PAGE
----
Ben Steventon,


Tim Fulton, Research Assistant


I joined the laboratory in August 2016 after having completed my Master’s Degree in Genetics at the University of Sheffield, where I studied the genetic regulation of stomata development in rice crops. I am now working as a research assistant in the Steventon laboratory, where I am investigating how the choice between mesoderm and neural tissue is made in the bipotent neuromesodermal progenitor population. I am generating CRISPR reporter constructs as well as investigating transcriptional profiles of this cell population at the single cell level using single cell RNAseq.

Andrea Attardi, Masters student


I’m currently enrolled in the MSc in Biotechnology for Industry and Scientific Research (BIRS) at University of Palermo, and my interest in fate determination processes led me to join the Laboratory of Comparative Developmental Dynamics.

As an undergraduate, I decided to study biology because of the big fascination a particular question created in me: how are biological systems so precisely and harmoniously built up, and in which way are they relying on the dynamics of molecules, their “non-living” constituents? With this question in mind I soon came in contact with developmental biology: important processes in which this relationship is thoroughly unravelled are the decisions that cells in the embryo have to make in order to develop into the mature organism. Pluripotency and fate restriction, proliferation and terminal differentiation are finely tuned in the embryo thanks to the interplay between gene expression at the level of single cells and signaling among different cells, but also in relation to environmental (chemical, physical, mechanical) factors.

How is this complex network of interactions established, maintained and modified?

How and when do the molecular events which are at the base of these behaviors arise (simmetry breaking events)?

These are some of the questions I’ll try to address by tracking cell lineage as well as gene expression in the neuro-mesodermal progenitors (NMps) of the zebrafish embryo. By integrating these  informations with cell signaling data, we’ll be able to clarify the dynamics of these progenitors in zebrafish and to compare their features with analogous populations of NMps in other anamniotes and amniotes.

Apart from science, I cultivate interests in philosophy, literature, photography, cinematography and music. When I’m not geeking out you’d probably find me at the skatepark, or at the pub!

Silvija Svambaryte, MPhil student


I graduated from the University of Glasgow with a BSc (Hons) in Genetics and am currently undertaking an MPhil research project in the Steventon laboratory. I am investigating the interplay between Wnt and Notch signalling pathways in generating neuromesodermal progenitor (NMp) bipotency and in pushing NMps towards neural or mesodermal fates. To this end, I am quantifying changes in single cell gene expression within the NMp population upon the inhibition of these signalling pathways in developing zebrafish embryos. I am a big enthusiast of tea/coffee breaks, which I usually devote to educating my lab mates about the most important geographical objects of Lithuania and animals I like.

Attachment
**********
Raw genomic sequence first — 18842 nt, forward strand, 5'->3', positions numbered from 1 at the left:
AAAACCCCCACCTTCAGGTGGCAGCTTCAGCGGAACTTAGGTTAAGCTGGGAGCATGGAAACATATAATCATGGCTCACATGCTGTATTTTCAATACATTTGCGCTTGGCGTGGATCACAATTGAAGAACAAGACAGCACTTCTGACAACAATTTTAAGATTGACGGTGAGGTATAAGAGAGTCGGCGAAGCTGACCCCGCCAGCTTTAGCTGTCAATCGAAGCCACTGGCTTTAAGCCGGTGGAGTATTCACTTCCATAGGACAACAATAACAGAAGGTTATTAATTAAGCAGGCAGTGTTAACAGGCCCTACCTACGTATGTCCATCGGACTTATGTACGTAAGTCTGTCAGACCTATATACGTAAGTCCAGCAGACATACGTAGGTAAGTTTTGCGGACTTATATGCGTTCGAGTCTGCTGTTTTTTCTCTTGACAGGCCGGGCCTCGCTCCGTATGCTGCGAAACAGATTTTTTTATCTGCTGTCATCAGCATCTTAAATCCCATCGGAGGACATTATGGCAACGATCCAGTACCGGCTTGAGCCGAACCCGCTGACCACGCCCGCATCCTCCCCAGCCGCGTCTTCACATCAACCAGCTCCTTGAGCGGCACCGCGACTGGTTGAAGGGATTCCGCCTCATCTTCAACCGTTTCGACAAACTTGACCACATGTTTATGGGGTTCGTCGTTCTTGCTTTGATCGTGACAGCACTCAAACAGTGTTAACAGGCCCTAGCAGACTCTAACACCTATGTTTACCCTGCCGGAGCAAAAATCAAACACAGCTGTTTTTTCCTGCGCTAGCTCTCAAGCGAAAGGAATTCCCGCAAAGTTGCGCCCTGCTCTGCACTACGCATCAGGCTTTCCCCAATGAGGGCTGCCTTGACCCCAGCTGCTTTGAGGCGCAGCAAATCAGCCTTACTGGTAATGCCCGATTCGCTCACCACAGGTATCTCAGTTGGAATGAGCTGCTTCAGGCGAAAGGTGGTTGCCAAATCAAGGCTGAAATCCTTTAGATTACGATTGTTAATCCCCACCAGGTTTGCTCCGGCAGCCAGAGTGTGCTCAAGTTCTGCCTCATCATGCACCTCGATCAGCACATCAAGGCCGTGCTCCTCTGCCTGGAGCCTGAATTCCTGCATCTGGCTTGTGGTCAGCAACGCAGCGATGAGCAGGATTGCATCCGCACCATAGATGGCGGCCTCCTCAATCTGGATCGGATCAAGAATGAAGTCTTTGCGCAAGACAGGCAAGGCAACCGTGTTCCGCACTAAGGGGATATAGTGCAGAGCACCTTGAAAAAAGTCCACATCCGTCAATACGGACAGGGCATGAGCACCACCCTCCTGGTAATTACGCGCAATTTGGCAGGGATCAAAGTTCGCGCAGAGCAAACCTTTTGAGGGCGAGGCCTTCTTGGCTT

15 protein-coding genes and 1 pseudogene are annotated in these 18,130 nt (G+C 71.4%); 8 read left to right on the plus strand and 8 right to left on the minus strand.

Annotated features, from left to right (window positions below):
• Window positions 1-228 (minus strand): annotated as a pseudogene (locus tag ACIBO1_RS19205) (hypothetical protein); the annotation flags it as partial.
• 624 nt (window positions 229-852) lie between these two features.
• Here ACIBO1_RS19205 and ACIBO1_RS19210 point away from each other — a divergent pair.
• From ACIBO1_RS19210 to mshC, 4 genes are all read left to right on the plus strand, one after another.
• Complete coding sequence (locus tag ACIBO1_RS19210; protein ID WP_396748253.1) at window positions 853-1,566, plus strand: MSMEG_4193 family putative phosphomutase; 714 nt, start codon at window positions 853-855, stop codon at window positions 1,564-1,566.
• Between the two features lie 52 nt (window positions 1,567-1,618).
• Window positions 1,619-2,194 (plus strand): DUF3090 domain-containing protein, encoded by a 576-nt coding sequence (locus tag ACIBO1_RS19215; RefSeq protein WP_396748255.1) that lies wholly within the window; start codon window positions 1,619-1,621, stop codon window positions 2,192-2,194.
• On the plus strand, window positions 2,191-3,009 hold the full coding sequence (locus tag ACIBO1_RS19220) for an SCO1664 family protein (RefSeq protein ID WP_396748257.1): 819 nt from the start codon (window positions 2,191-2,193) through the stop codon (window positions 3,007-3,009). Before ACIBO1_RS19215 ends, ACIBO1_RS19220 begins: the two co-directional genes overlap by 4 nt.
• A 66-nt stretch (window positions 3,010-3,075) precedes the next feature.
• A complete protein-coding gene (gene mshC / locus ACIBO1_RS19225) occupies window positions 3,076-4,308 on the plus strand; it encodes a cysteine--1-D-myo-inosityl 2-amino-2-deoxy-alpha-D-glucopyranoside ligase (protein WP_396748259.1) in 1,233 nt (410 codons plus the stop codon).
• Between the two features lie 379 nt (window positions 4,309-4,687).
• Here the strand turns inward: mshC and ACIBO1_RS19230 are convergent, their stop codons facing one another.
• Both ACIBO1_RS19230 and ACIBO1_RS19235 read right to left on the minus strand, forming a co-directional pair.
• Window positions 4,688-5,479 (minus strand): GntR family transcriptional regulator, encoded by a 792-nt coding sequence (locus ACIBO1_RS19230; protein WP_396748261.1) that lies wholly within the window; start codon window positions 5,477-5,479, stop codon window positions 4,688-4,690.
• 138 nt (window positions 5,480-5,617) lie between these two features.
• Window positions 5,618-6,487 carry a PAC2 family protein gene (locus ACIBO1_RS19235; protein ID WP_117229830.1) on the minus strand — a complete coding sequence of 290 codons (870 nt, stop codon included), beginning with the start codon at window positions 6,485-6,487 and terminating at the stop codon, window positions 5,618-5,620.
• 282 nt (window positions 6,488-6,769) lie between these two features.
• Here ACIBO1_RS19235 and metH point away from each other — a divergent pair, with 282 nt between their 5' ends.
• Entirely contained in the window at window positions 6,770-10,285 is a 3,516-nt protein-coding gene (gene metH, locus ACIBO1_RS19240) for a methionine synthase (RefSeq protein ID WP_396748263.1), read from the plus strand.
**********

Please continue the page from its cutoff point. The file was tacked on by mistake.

Toby Andrews, Wellcome Trust 4-year PhD rotation student

I graduated from King’s College London in 2016 with a BSc in Anatomy, Developmental and Human Biology, and am now in the first year of the Wellcome Trust PhD studentship in Developmental Mechanisms at Cambridge.
I am interested in how the three-dimensional structure of the embryo takes shape, in terms of cellular behaviours and signalling dynamics. This is to the end of understanding how complex anatomical traits are assembled, and the mechanisms that have driven their modification over evolutionary time.
In my first rotation project at Cambridge, with Elia Benito-Gutierrez, I studied mechanisms of axial elongation and segmentation in the amphioxus – a living proxy for the pre-vertebrate condition. On a similar theme, in the Steventon lab, I am now characterising cellular movements regulated by gradients of FGF and retinoid signalling in the zebrafish tailbud. In this context, we are interested in understanding evolutionary change through differential responses to conserved signalling inputs, and the emergence of common morphological patterns through divergent morphogenetic routes.
We hope he comes back!!
Lewis Thomson, BBSRC DTP PhD rotation student


I graduated earlier this year from St Andrews University with a BSc (Hons) in Evolutionary Biology, and am now in my first year of the BBSRC-funded Doctoral Training Partnership here at Cambridge. This year I will do two rotation projects, and in April I will begin my PhD project based on one of those. I decided to do my first rotation project in this lab because I am particularly interested in the evolution of vertebrate development. I’ll be researching the signalling involved in establishing the neuromesodermal progenitor (NMp) population in zebrafish, and also gene expression patterns and cell proliferation rates in dogfish – to determine whether or not these more ancestral cartilaginous fish also contain NMps. I hope to get a better understanding of how and why NMps, and their role in development, arose and evolved over time.
As well as biology, I’m also really interested in music. I play the guitar, piano and flute – but not all at the same time.

Department of Genetics

University of Cambridge